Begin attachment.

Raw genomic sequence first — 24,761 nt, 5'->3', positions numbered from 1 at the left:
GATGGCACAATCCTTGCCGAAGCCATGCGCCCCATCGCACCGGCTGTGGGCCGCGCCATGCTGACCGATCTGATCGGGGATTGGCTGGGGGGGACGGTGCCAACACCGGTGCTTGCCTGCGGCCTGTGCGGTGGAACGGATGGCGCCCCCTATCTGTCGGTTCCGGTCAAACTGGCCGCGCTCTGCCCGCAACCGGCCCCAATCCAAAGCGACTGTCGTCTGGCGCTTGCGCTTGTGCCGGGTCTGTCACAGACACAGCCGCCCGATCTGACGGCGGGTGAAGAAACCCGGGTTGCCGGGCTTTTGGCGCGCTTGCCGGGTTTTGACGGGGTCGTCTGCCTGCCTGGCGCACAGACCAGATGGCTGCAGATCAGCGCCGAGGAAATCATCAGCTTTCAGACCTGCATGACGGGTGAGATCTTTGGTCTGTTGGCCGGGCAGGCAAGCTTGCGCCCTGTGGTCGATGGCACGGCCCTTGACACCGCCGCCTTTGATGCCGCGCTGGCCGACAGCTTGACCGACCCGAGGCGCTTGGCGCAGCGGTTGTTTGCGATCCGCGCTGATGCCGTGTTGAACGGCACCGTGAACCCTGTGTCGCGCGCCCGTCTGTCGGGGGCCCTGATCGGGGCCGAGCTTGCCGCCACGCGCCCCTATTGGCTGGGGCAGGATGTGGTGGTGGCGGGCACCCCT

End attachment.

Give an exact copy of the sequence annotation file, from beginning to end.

Raw genomic sequence first — 24,761 nt, 5'->3', positions numbered from 1 at the left:
GATGGCACAATCCTTGCCGAAGCCATGCGCCCCATCGCACCGGCTGTGGGCCGCGCCATGCTGACCGATCTGATCGGGGATTGGCTGGGGGGGACGGTGCCAACACCGGTGCTTGCCTGCGGCCTGTGCGGTGGAACGGATGGCGCCCCCTATCTGTCGGTTCCGGTCAAACTGGCCGCGCTCTGCCCGCAACCGGCCCCAATCCAAAGCGACTGTCGTCTGGCGCTTGCGCTTGTGCCGGGTCTGTCACAGACACAGCCGCCCGATCTGACGGCGGGTGAAGAAACCCGGGTTGCCGGGCTTTTGGCGCGCTTGCCGGGTTTTGACGGGGTCGTCTGCCTGCCTGGCGCACAGACCAGATGGCTGCAGATCAGCGCCGAGGAAATCATCAGCTTTCAGACCTGCATGACGGGTGAGATCTTTGGTCTGTTGGCCGGGCAGGCAAGCTTGCGCCCTGTGGTCGATGGCACGGCCCTTGACACCGCCGCCTTTGATGCCGCGCTGGCCGACAGCTTGACCGACCCGAGGCGCTTGGCGCAGCGGTTGTTTGCGATCCGCGCTGATGCCGTGTTGAACGGCACCGTGAACCCTGTGTCGCGCGCCCGTCTGTCGGGGGCCCTGATCGGGGCCGAGCTTGCCGCCACGCGCCCCTATTGGCTGGGGCAGGATGTGGTGGTGGCGGGCACCCCT